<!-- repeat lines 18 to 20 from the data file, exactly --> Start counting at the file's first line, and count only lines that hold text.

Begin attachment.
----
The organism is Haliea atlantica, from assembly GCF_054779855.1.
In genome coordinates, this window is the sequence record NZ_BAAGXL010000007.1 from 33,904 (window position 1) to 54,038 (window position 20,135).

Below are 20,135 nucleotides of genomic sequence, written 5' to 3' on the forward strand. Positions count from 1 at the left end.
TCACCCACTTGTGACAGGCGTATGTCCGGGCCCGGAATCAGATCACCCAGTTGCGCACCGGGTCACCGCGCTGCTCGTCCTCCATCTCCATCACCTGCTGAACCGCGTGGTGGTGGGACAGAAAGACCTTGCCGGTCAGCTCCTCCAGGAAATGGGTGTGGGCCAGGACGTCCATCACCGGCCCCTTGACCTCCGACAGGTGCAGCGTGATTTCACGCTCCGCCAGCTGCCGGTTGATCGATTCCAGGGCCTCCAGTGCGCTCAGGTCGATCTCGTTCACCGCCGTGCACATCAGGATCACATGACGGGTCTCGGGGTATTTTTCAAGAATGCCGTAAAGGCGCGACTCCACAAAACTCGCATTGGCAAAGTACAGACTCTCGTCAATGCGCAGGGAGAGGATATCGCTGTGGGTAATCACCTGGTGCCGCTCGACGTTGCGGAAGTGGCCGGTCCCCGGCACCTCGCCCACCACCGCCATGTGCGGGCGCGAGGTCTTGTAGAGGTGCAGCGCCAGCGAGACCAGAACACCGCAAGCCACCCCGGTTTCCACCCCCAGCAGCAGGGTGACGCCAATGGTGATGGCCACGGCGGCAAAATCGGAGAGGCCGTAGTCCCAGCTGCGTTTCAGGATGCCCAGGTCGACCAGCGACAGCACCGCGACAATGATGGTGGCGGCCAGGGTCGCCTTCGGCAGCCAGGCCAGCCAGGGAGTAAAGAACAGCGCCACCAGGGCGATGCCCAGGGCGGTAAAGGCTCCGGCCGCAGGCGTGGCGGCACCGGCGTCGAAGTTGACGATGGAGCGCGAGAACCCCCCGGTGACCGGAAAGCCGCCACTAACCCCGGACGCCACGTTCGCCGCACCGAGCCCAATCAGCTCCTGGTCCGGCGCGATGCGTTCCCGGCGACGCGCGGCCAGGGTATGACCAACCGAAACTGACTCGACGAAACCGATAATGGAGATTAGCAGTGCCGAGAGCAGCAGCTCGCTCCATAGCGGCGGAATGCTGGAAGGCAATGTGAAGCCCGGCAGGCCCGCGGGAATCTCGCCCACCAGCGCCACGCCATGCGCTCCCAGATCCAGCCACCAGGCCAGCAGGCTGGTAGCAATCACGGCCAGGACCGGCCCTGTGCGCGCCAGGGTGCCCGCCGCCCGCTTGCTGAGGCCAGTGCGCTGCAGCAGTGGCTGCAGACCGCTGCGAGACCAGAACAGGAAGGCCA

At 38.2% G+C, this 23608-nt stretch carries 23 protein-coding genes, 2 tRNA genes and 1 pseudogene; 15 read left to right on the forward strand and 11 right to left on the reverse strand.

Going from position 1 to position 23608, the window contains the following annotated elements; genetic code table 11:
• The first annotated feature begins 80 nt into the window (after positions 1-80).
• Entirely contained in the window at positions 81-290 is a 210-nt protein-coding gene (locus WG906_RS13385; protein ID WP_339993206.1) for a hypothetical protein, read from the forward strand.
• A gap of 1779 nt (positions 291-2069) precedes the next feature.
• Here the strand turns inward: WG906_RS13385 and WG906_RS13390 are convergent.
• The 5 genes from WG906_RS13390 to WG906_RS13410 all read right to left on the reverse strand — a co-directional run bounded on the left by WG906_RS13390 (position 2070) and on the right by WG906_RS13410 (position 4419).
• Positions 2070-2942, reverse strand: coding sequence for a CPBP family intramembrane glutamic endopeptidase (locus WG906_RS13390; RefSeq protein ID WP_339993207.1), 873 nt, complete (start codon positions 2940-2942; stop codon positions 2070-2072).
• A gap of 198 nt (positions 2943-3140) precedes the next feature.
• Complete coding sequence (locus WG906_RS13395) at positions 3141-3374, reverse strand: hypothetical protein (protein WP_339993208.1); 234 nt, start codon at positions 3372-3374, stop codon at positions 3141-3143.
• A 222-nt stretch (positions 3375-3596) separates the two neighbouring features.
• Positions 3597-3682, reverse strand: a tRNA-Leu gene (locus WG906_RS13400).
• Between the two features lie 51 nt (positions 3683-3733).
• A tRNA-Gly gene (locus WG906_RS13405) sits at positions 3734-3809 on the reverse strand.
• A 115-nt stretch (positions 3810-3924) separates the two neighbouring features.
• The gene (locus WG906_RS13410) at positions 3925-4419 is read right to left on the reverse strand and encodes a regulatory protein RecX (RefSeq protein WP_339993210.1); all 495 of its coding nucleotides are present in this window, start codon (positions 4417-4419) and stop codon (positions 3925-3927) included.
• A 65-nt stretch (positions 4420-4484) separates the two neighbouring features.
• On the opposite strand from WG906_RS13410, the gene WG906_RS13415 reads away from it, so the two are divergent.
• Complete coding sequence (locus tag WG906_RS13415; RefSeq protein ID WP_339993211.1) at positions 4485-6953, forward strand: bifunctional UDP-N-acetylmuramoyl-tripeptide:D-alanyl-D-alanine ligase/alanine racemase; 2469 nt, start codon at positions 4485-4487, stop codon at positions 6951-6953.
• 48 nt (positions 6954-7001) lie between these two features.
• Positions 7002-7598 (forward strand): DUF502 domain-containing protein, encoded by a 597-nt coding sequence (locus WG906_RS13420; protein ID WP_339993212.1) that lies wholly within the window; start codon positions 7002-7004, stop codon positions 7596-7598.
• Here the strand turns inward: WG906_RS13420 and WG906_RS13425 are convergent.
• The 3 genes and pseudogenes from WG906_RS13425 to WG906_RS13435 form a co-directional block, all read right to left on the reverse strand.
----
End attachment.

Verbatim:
• A tRNA-Gly gene (locus WG906_RS13405) sits at positions 3734-3809 on the reverse strand.
• A 115-nt stretch (positions 3810-3924) separates the two neighbouring features.
• The gene (locus WG906_RS13410) at positions 3925-4419 is read right to left on the reverse strand and encodes a regulatory protein RecX (RefSeq protein WP_339993210.1); all 495 of its coding nucleotides are present in this window, start codon (positions 4417-4419) and stop codon (positions 3925-3927) included.